Street cuts create new plan
This year won’t bring a respite from seasonal onslaught of backhoes in the village, but it could result in one that lasts several years once construction is completed, thanks to better planning, better plumbing and the possibility of having heated pavement in the Village core.Meetings are being held on a weekly basis between the town, water district and utility companies to coordinate projects requiring street excavation. Excavating streets, particularly in the tourist-intensive village core, hurts businesses and the less disruptive digging there is, the better.To ensure the minimum construction disruption occurs, the town and utility companies are working together on multiple projects. It’s part of a multi-faceted, multi-year, multi-million dollar infrastructure construction effort that should keep the core’s pavement from seeing another backhoe for at least a few years.”Any time you’re working in the village, things get tighter,” said Vail’s town manager Bob McLaurin. “You’ve got to plan it a lot more carefully.”In the past, the village has seen multiple construction and utility projects undertaken, sometimes out of sync with other just-completed projects.”We’re trying to minimize the disruption and lost business that happens,” said town of Vail’s Todd Oppenheimer who oversees capital projects.The town has been very attentive to the needs of businesses in the last couple of years. The town receives half its annual revenue $15 million- from sales tax generated by retail operations within its boundaries.The new phased plan, still being developed, is part necessity and part reinvention of Vail’s aging streetscapes in the village core. It could begin as early as this spring. The town wants to upgrade the downtown landscape and is carefully examining installing heated streets.The water district wants to replace some of the water mains in the core. The disitrct needs to coordinate its efforts with the town and its streetscape plan because if heated streets are built, digging them up will be extremely costly.Old stuffVail’s existing cast iron water and sewer pipes installed 40 years ago, some say poorly, are beginning to fail, and they need to be replaced with stronger, longer-lasting ductile iron pipes. The utility companies and the town are jointly planning projects to reduce the disruption to guests and merchants.”The lines are rotten,” said Linn Schorr, engineering supervisor for the Eagle River Water and Sanitation District that oversees water services.Last year a water main on Hanson Ranch Road failed during the Christmas holiday, causing service interruptions in the village and flooding the parking garage of the Galatyn Lodge. Several other lines failed have occurred in the Vail area, forcing costly and hasty repairs.Schorr said the district spent $1.25 million last year replacing water lines in the Vail area, and an additional $400,000 replacing sewer lines.Sewer lines have proven more durable than the water lines, she said.Replacing the water lines just in and around the village is expected to cost as much as $4 million, Schorr said.The Town of Vail allows contractors to work on street projects in the spring and fall. Projects typically start the day Vail Mountain closes for the season and end by Memorial Day. Remaining work can be done in October and completed by the time the mountain reopens, usually in mid-November.Lots of planningCoordinating the projects goes beyond the town and water district and includes developers.When the water district replaces the water mains past the P3&J lot near the Christiana Lodge, it will realign them to fit the development plan for that site that Vail Resorts is creating, said Schorr. That plan is calling for building a parking garage beneath the street. The water district will do the work in advance rather than have the developer come back in a year or two and dig up the road to realign the main.Schorr saiod coordinating efforts also is cheaper because it allow the cost of the utility work to be shared with developer and water district.Having heated streets through the pedestrian areas in town should cause the pavement to last longer, Oppenheimer said because there won’t be heavy equipment scraping the snow away and wearing the surface.The expense of snow plowing and that of heating the streets is approximately the same, he said.A natural gas-fired boiler, located in the village parking structure will heat the streets. From an environmental standpoint, operating the gas heating system will create less pollutants than the diesel powered snowplows and dump trucks will create moving and hauling the snow, he said. When natural gas is burned its byproducts are water and carbon dioxide.As the plan stands today, lower Bridge Street from the Covered Bridge to Gore Creek Drive could be worked on this spring. Oppenheimer said the water district will replace the water mains and repave the street, leaving enough room for the town to install the heated paving system on top of that.The extent of the heated paving is still be determined, McLaurin said. It could cost $10 million, part of which could be funded by creation of a special improvements district, he said.Slow goingBut replacing old, brittle and corroding cast iron water pipes beneath city streets isn’t unique to Vail. It’s happening all over the country, Schorr said.Ductile iron pipes are coated, making them virtually corrosion-free. They’re also more elastic and will resist cracking. More important, the pipes will be properly bedded when they’re installed. Schorr said many of the original mains were laid on rocks and boulders that cause pipe failures when the earth shifts.Digging a trench through city streets is not as simple as it sounds. The potential for cutting an electrical or water line is always there.”It’s the slowest work you can imagine” said Schorr. “It’s partly because there are so many utility lines and they are difficult to locate. The roads are also narrow and we need to keep pedestrian access while we’re working.”Schorr said she estimates the waterline replacement of lower Bridge Street could take as long as six weeks and the crew may take a day to install a single section of pipe.Water lines will be replaced on Hanson Ranch Road, Bridge Street and along East and West Gore Creek Drives, she said.For the town, the planning provides a chance to take the tired streets of the 40 year-old town and make them more attractive to visitors.”The whole setting of the village is old,” said Oppenheimer. “We want to upgrade the aging infrastructure.”Cliff Thompson can be reached at 949-0555 ext 450 or firstname.lastname@example.org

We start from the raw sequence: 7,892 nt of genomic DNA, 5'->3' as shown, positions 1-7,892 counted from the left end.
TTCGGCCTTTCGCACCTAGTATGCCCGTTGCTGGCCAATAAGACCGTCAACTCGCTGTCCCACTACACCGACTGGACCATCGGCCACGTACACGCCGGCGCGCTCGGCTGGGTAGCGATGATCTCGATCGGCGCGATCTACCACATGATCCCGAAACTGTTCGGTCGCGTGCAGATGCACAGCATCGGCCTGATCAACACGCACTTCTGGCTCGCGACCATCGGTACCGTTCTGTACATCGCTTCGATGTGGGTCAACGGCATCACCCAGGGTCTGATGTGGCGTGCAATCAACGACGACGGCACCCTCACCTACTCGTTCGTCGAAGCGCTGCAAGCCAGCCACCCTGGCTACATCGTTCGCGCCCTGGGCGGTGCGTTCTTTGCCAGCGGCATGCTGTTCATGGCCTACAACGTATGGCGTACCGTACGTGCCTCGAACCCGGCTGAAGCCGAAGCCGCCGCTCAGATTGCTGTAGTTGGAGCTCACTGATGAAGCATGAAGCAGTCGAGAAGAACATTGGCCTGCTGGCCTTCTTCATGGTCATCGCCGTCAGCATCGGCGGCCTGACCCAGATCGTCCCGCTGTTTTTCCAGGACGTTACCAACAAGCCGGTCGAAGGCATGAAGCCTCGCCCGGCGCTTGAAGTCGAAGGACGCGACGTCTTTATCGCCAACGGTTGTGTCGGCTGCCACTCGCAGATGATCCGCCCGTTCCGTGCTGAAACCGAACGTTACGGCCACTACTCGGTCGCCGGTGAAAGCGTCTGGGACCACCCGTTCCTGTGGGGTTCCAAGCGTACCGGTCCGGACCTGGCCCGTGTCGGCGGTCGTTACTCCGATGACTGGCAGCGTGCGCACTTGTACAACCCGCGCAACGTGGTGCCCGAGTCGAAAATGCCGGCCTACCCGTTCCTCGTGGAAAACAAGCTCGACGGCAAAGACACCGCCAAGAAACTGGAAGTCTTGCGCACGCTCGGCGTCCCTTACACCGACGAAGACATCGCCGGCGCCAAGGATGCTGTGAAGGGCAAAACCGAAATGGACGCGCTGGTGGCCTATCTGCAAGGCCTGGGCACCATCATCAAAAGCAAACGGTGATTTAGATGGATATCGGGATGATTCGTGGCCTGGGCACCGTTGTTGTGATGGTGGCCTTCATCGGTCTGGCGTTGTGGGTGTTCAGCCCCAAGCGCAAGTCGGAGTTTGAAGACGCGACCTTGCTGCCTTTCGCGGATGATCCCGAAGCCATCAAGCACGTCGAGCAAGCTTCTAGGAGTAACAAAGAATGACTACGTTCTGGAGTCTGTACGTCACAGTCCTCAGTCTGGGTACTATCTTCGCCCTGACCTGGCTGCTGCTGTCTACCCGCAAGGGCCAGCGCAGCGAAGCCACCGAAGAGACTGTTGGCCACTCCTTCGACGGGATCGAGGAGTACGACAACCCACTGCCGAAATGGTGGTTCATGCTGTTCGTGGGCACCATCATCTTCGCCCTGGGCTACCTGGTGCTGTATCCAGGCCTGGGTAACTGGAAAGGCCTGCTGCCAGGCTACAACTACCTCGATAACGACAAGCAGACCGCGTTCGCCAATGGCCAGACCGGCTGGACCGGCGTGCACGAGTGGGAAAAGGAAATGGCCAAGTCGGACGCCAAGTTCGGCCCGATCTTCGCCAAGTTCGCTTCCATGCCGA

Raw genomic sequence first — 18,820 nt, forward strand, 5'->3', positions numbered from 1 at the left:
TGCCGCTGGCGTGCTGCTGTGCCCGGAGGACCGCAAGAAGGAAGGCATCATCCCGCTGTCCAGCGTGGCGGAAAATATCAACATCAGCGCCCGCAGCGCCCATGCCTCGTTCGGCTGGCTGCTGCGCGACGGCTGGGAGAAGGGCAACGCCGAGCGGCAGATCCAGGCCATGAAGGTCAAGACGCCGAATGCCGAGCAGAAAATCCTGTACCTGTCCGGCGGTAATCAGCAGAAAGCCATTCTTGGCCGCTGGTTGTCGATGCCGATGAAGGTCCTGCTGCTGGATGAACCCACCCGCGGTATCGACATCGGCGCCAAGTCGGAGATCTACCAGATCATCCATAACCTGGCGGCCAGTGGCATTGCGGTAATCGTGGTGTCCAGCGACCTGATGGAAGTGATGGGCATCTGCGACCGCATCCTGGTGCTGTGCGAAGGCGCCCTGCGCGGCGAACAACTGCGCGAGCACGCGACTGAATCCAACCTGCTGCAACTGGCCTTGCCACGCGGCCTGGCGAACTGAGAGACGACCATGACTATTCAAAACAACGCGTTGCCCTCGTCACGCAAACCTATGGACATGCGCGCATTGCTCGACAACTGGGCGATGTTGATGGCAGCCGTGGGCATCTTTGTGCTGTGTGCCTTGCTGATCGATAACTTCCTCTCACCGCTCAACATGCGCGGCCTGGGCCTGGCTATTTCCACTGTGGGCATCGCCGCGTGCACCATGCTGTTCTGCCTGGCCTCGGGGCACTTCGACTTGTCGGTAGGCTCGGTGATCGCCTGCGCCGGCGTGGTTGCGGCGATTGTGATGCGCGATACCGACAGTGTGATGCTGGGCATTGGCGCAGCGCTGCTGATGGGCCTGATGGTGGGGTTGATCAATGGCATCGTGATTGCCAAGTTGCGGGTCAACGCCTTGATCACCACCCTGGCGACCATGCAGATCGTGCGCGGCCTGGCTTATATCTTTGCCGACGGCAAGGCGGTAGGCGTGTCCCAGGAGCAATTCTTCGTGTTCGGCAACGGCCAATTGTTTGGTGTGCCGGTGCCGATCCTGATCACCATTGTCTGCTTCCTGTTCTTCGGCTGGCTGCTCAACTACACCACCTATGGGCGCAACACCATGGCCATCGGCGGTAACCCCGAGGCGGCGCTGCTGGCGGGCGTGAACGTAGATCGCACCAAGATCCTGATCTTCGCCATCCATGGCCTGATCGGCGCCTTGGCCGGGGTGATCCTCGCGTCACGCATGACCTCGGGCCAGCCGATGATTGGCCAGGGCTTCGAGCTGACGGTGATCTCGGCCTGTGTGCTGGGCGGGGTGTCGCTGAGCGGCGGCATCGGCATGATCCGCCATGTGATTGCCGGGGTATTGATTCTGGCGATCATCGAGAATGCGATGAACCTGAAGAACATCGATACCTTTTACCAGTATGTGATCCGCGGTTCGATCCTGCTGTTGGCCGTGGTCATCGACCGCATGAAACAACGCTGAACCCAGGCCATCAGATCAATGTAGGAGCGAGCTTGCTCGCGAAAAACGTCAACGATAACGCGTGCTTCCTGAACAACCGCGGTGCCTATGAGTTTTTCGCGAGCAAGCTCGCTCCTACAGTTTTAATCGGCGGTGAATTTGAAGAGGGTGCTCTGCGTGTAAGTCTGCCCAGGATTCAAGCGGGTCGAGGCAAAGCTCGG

With a pitched battle brewing in the state legislature over his signature “public option” health insurance bill (HB19-1004) from last session, state Rep. Dylan Roberts, D-Avon, is urging calm before the coming storm.